It isn't picky. It's what I can tolerate without losing my mind or laughing out loud. Sometimes it's the little things that make us realize someone isn't right for us. Yet, we have a hard time listening to our own inner voice-trusting ourselves that maybe the little thing that puts a niggle in the back of our brains, is actually a darn big deal.
I am sure there are plenty of little things about me that cause particular men to go running in the opposite direction. Odd little habits that I don't even realize I do or even huge big things that I am perfectly aware of. And that's okay-move along. I'm fine with that. Not that I am unwilling or unable to improve on myself, I just do not feel the need to try and change the little things that make up who I am or beat my head against a wall to change things I can't possibly change.
I am not asking anyone to change either. I am okay with moving along on my merry way when those little idiosyncrasies become giant, glaring red flashing lights before my eyes.
Once, I dated a fairly nice man. He had a job and was a good conversationalist. I thought he was quite handsome except for the times I thought he looked like a vampire. I know that sounds crazy, but I would fluctuate between thinking, "Hey, he's pretty cute" to "Oh my God! He looks like a vampire!" I kept wondering what was wrong with me. How can I possibly think such opposite things about the same person? He either is handsome or looks like a vampire, which is it? I felt ridiculous and superficial.
I continued to date him because he treated me well. He was polite and respectful towards me and then I realized-he really wasn't to other people. He didn't seem to like most people. He would start complaining about someone and then say, "I have issues so I guess I should get over that, right?" at first I thought he was kidding and then I realized he was dead serious. I started responding, "Yes, you should." Yet, I second guessed myself that somehow it was this weird little vampire thought about him that was creeping in and making him seem like something he wasn't.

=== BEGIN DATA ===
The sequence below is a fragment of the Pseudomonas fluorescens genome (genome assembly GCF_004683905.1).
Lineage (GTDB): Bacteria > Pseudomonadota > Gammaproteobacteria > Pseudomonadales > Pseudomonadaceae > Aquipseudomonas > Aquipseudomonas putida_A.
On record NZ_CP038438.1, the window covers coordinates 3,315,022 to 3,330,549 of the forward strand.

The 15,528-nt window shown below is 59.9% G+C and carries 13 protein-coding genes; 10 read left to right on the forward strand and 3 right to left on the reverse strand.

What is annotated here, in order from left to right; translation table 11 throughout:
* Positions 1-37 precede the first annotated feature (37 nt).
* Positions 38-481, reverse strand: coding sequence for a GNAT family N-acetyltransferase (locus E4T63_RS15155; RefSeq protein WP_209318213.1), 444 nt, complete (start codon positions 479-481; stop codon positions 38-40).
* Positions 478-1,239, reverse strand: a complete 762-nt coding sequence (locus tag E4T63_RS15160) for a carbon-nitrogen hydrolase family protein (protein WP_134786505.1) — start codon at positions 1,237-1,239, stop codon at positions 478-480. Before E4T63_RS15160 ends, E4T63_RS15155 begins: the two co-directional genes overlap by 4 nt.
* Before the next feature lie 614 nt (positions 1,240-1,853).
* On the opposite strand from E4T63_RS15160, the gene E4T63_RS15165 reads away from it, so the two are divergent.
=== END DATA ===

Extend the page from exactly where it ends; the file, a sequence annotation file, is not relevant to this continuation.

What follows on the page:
At the end of an evening of bowling, in the car, he kissed me. He decided to lick my whole face. I thought, "Here it is. He's a vampire or some sort of dog or even worse." Why the heck am I even here? I am ashamed to say his constant complaining about others is not what made me send him packing, but instead it was the disgusting slobbering all over my face. I knew I could not tolerate that ever. I should have stayed away from anyone who gave me a vampire vibe.
I have learned to step out of the box in so many ways as I continuing dating in this world. If you lined up the men I have dated, you would see, not one looks like another. They are all so unique and special in different ways. I have been lucky to know such a variety of people and to see the beauty in all of the differences that when I was younger I may not have noticed due to being too "picky". There is only one physical characteristic I just cannot seem to get beyond.
I have this strange repulsion to little tiny baby hands and it makes me feel guilty. I feel like it is terrible for me to not want to date someone with these hands that make me shudder. I mean it is not something that can be helped. It is not something they have done to themselves or can change. It is no different than me having a very Italian nose and men finding that unattractive and choosing not to date me because of it. I only fear that I may let someone good slip away due to my insistence that I can't tolerate it.
I went on a date with a man with these hands. Not only did he have these hands, one of his fingers was also a bit claw like with an odd tiny nail. I was immediately put off and ashamed at my reaction. It was like passing a car wreck and not being able to take my eyes away from the exact thing I did not want to look at. I forced myself to look around and to not focus on his claw finger and listen instead to what he had to say. What he had to say is what made me leave-not his hands, his words. He spoke of his ex wife being a slut, that anyone not a Christian would go to hell, that single mothers could not be good parents...and on and on. I was relieved to have a valid reason to move along. (Him being a jerk had nothing to do with his hands, please do not think I am implying that)
We have preferences. We have likes and dislikes. This is okay. Really. As long as we are not knocking every man and woman out of the ballpark on every physical attribute we find less than attractive. We also have to understand when others do not choose us too for things they cannot tolerate. What is interesting is that when you really like someone, things you thought you could not tolerate become tolerable.
Monika M. Basile